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3 Fundamental Metrics To Measure Optometric Practice Growth


Posted by Jeff Rezabek on Apr 29, 2019, 2:00:00 PM

With the first quarter of 2019 over, it’s time to take a small step back from your patients and put a bit of focus on your optometric practice. Using this time to assess your practice performance to uncover new strengths and potential weaknesses can help you develop strategies to keep your patient count high, increase your practice profit, and improve frame sales.

To help you meet your practice goals for 2019, we’ve listed three important equations to measure your practice success in the first quarter. Keep reading to uncover your strengths and weaknesses.

How To Measure Your First Quarter Optometric Practice Success in 2019

New Patient GrowthHow To Measure Your First Quarter Optometric Practice Success in 2017

In our ebook, 8 Benchmarks ODs Need to Monitor in Their Practice, we listed new patient growth per year as one of the important measurements. While it’s accurate that you need to see an 8 to 10 percent growth on your patient base year-over-year, you’re probably not going to hit that number if you don’t monitor the growth quarterly.

To adapt the equation for a quarterly review, take the number of patients this quarter and subtract it from the number of patients in the previous quarter. Next, divide that number by the number of patients in the previous quarter. Finally, multiply by 100. The result will provide you with your patient growth rate for the quarter. When you have that number, analyze it against your yearly goal to determine if you need to adjust your marketing strategies to get new patients in the door.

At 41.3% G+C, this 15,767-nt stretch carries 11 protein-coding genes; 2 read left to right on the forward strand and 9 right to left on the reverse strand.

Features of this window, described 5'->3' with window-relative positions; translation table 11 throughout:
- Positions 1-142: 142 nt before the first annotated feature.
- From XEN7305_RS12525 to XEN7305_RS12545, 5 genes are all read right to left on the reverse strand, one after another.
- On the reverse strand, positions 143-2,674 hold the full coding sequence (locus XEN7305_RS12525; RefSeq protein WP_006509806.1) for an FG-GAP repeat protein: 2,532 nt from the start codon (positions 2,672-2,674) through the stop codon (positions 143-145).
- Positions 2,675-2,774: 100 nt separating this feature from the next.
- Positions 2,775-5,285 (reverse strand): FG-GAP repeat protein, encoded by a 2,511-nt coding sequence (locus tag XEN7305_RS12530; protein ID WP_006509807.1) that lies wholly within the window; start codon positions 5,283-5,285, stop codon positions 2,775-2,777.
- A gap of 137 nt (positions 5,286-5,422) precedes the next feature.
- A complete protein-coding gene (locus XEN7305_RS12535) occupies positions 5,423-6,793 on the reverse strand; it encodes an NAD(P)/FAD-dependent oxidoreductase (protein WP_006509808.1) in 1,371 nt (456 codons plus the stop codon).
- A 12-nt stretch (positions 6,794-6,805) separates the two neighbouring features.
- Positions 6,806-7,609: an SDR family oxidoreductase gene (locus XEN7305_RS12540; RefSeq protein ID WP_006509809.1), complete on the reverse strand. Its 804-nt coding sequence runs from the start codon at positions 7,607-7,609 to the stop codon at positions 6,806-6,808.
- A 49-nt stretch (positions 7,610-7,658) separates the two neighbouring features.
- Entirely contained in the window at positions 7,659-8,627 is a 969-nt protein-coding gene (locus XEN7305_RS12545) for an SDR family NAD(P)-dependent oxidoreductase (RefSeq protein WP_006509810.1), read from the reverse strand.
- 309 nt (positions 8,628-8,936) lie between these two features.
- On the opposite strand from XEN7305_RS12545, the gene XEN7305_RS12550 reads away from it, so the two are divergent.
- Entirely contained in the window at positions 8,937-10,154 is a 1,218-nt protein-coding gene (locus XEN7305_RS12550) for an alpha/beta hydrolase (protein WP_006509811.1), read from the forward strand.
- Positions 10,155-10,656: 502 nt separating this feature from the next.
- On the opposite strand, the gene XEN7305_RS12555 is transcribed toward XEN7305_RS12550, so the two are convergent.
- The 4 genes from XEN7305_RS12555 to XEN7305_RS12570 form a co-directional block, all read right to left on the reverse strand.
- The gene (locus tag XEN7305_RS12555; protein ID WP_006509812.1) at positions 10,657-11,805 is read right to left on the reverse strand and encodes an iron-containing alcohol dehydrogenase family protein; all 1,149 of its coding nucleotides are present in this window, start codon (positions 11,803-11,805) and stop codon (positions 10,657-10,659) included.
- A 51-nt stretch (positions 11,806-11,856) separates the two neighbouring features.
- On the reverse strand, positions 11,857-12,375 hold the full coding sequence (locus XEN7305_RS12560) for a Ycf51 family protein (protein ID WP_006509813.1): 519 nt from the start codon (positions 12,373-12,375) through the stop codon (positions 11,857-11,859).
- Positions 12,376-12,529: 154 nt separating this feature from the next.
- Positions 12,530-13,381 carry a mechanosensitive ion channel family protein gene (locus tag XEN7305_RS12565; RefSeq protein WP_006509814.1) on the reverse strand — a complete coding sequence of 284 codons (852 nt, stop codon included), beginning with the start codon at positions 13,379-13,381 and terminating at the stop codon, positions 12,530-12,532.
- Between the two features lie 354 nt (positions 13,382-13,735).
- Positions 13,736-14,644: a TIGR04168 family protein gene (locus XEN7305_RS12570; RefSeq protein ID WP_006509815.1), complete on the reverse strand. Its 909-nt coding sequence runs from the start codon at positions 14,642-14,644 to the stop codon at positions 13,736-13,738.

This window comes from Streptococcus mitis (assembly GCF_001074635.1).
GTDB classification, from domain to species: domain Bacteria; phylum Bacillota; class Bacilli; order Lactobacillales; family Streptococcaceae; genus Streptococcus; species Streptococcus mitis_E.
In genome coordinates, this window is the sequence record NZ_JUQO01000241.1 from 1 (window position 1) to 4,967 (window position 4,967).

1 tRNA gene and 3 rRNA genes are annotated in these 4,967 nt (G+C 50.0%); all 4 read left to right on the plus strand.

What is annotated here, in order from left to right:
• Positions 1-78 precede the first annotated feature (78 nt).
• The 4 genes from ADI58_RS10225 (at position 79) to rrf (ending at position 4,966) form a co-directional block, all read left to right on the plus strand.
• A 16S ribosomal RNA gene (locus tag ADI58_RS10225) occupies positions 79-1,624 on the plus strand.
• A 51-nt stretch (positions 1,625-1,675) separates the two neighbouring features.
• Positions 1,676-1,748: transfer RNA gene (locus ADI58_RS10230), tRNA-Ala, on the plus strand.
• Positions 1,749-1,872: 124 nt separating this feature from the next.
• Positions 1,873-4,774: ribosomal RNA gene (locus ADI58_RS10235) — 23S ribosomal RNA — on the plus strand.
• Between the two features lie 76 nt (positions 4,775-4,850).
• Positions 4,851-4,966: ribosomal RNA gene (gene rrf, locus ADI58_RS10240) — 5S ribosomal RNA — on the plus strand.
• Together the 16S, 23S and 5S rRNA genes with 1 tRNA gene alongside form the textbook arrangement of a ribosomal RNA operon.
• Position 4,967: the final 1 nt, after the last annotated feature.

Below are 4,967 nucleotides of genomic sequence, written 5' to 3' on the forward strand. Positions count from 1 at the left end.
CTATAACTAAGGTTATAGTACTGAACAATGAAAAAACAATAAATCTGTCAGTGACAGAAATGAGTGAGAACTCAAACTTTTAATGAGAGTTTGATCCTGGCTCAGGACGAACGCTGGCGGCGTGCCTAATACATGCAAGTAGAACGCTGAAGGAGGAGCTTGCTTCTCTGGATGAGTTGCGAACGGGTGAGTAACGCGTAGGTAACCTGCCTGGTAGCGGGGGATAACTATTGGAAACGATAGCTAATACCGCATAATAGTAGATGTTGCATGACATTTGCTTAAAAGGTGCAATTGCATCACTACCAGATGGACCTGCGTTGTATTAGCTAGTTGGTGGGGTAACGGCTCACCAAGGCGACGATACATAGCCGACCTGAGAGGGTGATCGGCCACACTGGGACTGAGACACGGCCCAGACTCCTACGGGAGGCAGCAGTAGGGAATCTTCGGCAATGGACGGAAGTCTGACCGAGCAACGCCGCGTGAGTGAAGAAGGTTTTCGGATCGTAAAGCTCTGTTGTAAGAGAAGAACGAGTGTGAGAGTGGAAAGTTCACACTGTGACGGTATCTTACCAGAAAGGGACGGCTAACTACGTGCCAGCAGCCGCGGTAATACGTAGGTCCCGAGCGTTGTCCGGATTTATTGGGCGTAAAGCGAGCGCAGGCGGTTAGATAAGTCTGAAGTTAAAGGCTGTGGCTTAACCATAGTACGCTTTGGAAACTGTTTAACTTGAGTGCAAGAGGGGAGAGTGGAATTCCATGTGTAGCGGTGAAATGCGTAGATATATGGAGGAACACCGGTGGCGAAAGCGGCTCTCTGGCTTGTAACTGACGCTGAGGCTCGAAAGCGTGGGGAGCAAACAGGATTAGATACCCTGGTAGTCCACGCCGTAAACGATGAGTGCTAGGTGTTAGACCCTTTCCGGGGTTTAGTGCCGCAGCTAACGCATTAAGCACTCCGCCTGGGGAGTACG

Optical Capture Rate

Frame and contact lens sales can be a large contributor to your practice profits, so you should keep a close eye on this metric.

To calculate your optical capture rate, divide the number of patients who filled their prescriptions at your practice by the number of patients who were given a prescription. Then, multiply that number by 100 to get your optical capture rate.

If you’re finding that your patients won’t purchase your optical dispensing products, consider adjusting your prices, changing patient education strategies, or realigning your inventory to meet community needs.

Expense Rate to Revenue

Unless you’re taking a chance on some new strategies that’ll pay off in the long run, spending more than you’re bringing in is a bad sign. If you’re not taking a look at your profit and loss statements on a monthly basis, start analyzing them quarterly then graduate to monthly measurements.

Finding your expense rate to revenue is as easy as dividing your quarterly expense by the revenue and multiplying that by 100.

When your practice is spending more than it’s bringing in, it’s time to tighten your practice’s belt to help cut costs by:

  • Making a budget
  • Evaluating cost of ownership on your purchases
  • Maximizing staff efficiency

For more tips and equations to monitor your optometric practice success, download the ebook, 8 Benchmarks ODs Need to Monitor in Their Practice.

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